While the exhaustion and emotional demands of new motherhood are still very much present, six weeks generally marks the end of the physical recuperation. Your uterus has shrunk down to the size of your fist, the bleeding has stopped and the vivid memories of labour have (mostly) faded. If you’re breastfeeding, things are probably starting to become easier and more integrated into your everyday routine. However, it’s important to have one last appointment to make sure everything is healing. If possible, see if your partner or a friend can mind your baby while you’re having your check-up. Even if they only look after your baby in the waiting room while you’re seeing the doctor at least you won’t be distracted and can solely focus on yourself and your health.
At your six-week postpartum check-up you can expect the following:
Your doctor may do a complete physical exam, checking your weight, blood pressure and how you’re feeling after the birth. One important aspect of this check-up is to ensure there isn’t unusual redness, swelling or fluid coming from any incisions – whether it’s from your caesarian, episiotomy or any perineum tears. The doctor will check to make sure they’ve healed correctly and aren’t causing you any discomfort.
Your doctor will also perform an internal exam to check your vagina, cervix, uterus and ovaries for tears, bruising and growths. Your doctor will also be checking that your reproductive organs are returning to their pre-pregnancy state. You’ll probably also have a pap-smear at this time.
Then the doctor will check your breasts for blocked milk ducts, lumps or other abnormalities. If you’re experiencing any particular pain or discomfort while feeding or afterwards explain this to your doctor so they can check that there’s no underlying issues.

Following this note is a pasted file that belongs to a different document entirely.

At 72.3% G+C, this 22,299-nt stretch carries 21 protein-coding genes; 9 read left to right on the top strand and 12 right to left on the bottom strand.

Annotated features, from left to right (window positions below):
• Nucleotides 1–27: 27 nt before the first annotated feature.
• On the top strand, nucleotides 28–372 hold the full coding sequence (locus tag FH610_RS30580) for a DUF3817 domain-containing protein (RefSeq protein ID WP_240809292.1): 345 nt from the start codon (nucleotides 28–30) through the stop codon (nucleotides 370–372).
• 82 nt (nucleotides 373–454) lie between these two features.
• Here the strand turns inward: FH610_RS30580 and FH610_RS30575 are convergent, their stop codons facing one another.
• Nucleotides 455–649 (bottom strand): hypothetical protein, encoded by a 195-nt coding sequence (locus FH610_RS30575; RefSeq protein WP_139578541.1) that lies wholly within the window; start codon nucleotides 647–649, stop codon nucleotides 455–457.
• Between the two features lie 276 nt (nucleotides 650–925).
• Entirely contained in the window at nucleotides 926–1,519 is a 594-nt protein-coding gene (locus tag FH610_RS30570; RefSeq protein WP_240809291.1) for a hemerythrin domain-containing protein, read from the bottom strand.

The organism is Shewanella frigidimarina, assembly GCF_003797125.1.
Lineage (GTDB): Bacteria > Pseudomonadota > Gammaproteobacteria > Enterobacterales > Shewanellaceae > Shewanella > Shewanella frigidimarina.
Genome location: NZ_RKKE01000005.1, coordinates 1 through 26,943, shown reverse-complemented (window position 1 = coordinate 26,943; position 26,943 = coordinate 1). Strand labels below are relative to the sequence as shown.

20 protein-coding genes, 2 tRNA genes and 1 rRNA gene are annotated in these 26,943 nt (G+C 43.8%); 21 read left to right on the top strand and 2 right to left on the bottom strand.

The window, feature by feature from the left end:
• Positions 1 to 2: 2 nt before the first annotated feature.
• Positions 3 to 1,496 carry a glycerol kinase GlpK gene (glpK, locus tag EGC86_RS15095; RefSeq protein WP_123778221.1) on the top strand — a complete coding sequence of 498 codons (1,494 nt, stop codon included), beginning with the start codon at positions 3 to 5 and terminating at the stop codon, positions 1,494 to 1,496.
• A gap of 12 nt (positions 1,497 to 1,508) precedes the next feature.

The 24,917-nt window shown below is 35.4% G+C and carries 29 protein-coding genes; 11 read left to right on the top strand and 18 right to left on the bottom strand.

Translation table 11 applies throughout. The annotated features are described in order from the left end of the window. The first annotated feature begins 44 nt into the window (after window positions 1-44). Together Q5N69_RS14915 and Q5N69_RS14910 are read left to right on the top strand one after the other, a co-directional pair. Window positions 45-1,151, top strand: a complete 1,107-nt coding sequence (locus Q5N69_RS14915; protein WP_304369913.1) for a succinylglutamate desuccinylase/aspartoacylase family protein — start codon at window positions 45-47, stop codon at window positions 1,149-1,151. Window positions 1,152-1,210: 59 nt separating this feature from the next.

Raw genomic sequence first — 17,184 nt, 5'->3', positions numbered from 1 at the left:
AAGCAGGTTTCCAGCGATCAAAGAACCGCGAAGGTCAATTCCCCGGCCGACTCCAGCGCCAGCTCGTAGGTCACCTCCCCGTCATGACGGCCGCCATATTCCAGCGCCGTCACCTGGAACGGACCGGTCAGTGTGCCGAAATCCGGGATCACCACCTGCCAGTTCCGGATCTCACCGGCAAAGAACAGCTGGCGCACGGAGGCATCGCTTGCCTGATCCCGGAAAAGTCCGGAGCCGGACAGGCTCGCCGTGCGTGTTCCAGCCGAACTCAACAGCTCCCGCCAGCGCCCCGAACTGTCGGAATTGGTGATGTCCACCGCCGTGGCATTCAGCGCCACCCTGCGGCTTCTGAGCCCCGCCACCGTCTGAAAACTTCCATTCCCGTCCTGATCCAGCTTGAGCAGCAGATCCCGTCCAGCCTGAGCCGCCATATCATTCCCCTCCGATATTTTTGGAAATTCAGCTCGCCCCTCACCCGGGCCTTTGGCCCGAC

How are you feeling?
There will be time for your doctor to talk to you about how you’re holding up emotionally, like your mood swings, stress and overall happiness. You might be asked to do a quick postpartum depression screening, which will help your doctor assess whether you need further professional help. Your doctor might also be able to recommend local help, like lactation consultants or baby nurses, to alleviate some of the overwhelming stress of new motherhood. Be honest about how you’re feeling and ask for help if you need it.
Your doctor will ask about urinary incontinence and intestinal problems, as well as follow-up on any pregnancy complications like gestational diabetes or pinched nerves. Your doctor will also discuss whether you’ve been performing your pelvic floor exercises to keep your pelvic floor in good order. If you’ve experienced any issues with your bladder or your bowels (leaking urine or urgency with bowel movements) now is a good time to find out if everything’s okay.
Back on track
The doctor will also give you the okay to resume normal activities like exercise, heavy lifting and yes, even sex. Even if you’re nowhere near ready for a romantic rendezvous, talk to your doctor about birth control options. Because as impossible as it might seem, the mood will strike one day, and unless you’re ready for another year of pregnancy and recovery, you’ll want to be protected.
You should take along a list of questions that you’d like answered, or topics you’d like discussed. Having your question written down means you won’t feel flustered or rushed and should be able to have all your questions answered. You might wish to discuss breastfeeding, pain management and support networks that are available and how you’re coping with motherhood.
Don’t be afraid to ask your doctor any questions, no matter how silly you think they are – your healthcare provider is here to help you, not judge you.
Written by Linda Drummond for Kidspot, New Zealand’s leading pregnancy and parenting resource.